There’s nothing us Brits love more than making up a new word or phrase to jazz up our everyday vocab.
If we’re not abbreviating (see, Corrie Nash or Chazzle Dazzle), we’re rhyming or inventing completely new idioms.
Why saying ‘getting drunk’, when you could say trollied, hammered, battered, wasted or spangled?
And now, analysists at Letter Solver have trawled Urban Dictionary to find the most popular and most hated British slang.
You might be chuffed to hear that the term ‘chuffed’ received a 96% share of upvotes on Urban Dictionary, meaning it took first place on the most loved list.
Although we know the phrase to mean feeling happy about something, it actually originates from the word chuff, which means swollen with fat. Lovely.
Placing second is ‘gutted’ with a 94.7% share of upvotes. To be ‘knackered’ placed third, while ‘Bob’s you’re uncle’ placed fourth with a 90.3% share of upvotes, which begs the question, who is Bob, and who on Earth is his Uncle?
We also quite enjoy the similar phrase, ‘Fanny’s your aunt’.
Other popular idioms included a bit of ‘argy bargy’ and referring to something easy as a ‘piece of cake’.
Something going ‘pear-shaped’ also placed on the most loved slang list as did ‘play it by ear’ but taking the last spot, and perhaps a favourite of ours, was ‘faff’.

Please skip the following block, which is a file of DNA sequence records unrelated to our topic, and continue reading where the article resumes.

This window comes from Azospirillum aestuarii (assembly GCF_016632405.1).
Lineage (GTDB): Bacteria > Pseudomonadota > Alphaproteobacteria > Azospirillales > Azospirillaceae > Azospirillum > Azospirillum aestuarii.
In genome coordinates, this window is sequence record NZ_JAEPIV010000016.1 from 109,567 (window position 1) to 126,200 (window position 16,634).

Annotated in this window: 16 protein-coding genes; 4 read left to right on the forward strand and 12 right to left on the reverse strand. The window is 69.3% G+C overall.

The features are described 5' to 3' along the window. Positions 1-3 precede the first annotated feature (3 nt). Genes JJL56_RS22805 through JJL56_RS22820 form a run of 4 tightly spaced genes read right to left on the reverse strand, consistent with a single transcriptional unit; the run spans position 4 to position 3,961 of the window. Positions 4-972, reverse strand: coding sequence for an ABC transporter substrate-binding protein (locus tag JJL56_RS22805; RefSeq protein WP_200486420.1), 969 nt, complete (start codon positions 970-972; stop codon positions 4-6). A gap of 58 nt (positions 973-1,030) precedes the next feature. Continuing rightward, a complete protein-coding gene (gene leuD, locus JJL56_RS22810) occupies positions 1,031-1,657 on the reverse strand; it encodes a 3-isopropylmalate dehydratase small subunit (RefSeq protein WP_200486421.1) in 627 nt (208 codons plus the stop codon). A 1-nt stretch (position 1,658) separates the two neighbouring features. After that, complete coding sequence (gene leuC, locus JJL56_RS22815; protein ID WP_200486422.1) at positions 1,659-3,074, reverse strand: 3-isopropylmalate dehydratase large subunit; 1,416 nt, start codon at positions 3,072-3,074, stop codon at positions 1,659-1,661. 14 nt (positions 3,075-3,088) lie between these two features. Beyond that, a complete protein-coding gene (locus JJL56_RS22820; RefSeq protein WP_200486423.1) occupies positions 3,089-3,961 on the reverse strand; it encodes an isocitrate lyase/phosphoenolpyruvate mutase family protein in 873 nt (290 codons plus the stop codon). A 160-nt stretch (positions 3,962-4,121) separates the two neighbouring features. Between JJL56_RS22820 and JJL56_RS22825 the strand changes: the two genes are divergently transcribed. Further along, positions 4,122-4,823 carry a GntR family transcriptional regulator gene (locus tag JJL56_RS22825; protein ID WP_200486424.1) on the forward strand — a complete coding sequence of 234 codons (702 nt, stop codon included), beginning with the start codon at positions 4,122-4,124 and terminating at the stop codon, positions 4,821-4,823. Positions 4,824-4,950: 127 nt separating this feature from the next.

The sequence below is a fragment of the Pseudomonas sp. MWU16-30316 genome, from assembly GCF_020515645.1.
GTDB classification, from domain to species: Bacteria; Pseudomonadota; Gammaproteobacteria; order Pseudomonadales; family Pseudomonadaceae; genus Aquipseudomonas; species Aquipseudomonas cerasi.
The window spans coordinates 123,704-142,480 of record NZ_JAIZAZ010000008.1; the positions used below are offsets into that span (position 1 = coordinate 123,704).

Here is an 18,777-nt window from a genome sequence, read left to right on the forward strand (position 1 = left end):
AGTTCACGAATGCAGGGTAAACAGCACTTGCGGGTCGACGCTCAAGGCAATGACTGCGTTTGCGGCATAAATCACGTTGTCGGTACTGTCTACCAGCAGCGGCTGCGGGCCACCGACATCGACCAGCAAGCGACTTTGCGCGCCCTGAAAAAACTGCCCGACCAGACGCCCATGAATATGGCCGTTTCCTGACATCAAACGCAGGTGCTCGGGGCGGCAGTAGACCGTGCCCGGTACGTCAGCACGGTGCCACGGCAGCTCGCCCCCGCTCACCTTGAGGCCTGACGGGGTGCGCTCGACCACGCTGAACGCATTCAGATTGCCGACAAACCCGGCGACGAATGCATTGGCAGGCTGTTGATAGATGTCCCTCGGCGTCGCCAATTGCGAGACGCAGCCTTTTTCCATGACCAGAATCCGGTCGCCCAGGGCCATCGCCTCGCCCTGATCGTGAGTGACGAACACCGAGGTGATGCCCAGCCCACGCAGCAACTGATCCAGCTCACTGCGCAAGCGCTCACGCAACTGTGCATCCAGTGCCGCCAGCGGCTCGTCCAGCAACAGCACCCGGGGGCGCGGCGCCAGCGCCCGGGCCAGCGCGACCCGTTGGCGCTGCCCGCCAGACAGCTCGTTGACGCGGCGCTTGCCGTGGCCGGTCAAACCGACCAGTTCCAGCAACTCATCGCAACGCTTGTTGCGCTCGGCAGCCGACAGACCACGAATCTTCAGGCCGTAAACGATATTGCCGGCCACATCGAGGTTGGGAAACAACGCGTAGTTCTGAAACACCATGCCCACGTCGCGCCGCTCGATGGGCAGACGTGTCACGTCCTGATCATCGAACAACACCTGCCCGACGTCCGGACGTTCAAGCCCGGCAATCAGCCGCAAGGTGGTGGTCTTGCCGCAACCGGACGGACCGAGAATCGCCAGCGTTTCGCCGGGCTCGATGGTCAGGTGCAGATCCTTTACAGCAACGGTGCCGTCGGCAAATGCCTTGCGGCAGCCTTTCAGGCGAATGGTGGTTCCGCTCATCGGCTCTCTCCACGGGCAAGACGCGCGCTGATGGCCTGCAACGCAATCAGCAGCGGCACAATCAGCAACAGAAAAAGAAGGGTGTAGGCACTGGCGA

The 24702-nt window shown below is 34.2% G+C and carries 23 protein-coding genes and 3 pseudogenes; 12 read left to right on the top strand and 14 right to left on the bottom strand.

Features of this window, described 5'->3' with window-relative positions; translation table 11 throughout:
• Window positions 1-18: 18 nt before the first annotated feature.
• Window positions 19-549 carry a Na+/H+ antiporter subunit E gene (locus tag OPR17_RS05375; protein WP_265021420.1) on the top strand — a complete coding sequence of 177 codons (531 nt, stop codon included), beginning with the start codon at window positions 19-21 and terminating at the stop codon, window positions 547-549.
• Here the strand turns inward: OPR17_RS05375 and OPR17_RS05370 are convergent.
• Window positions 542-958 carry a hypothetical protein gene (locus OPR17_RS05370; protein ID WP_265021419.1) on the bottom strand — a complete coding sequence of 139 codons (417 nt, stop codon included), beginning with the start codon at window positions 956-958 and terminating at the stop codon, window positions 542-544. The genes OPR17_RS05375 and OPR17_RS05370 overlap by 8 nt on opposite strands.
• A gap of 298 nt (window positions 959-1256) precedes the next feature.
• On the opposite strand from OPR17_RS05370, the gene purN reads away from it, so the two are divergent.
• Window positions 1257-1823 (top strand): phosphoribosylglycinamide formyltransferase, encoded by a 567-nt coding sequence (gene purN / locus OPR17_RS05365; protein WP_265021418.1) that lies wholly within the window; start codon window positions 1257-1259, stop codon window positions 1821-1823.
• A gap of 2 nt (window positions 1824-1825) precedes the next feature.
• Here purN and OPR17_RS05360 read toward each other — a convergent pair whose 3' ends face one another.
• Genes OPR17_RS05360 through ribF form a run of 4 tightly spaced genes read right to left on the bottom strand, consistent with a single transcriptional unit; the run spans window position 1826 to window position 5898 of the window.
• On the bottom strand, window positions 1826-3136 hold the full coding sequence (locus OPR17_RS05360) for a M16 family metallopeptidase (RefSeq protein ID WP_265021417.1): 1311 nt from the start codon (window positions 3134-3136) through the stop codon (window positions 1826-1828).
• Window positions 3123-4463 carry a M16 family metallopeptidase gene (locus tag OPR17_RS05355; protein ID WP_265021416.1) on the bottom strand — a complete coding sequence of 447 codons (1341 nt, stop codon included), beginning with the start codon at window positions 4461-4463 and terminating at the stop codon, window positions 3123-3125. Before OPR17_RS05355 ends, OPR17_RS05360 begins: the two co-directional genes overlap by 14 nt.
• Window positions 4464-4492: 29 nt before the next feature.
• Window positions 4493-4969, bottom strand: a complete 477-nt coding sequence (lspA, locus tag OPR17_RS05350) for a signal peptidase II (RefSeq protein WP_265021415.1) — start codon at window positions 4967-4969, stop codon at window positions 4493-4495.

But let’s not faff about, where there is light there is shade, and we also have the most hated slang list – and the term ‘mug’ took the number one spot.
Second on the most hated list, is ‘graft’. Could this be a reaction to Love Islanders constantly talking of ‘grafting’ to get the object of their affection?
Mooch takes the third spot with a 33.4% share of downvotes, so don’t you dare take to Instagram to share pics of your lazy Sunday afternoon ‘mooching’ down some cobbled streets.
‘Grim’, fluke’ and ‘naff’ we all hated terms too.
The seventh most hated term was ‘spanner’. ‘Gander’ and ‘proper’ also placed, but rounding out the top ten most hated terms was ‘mint’.
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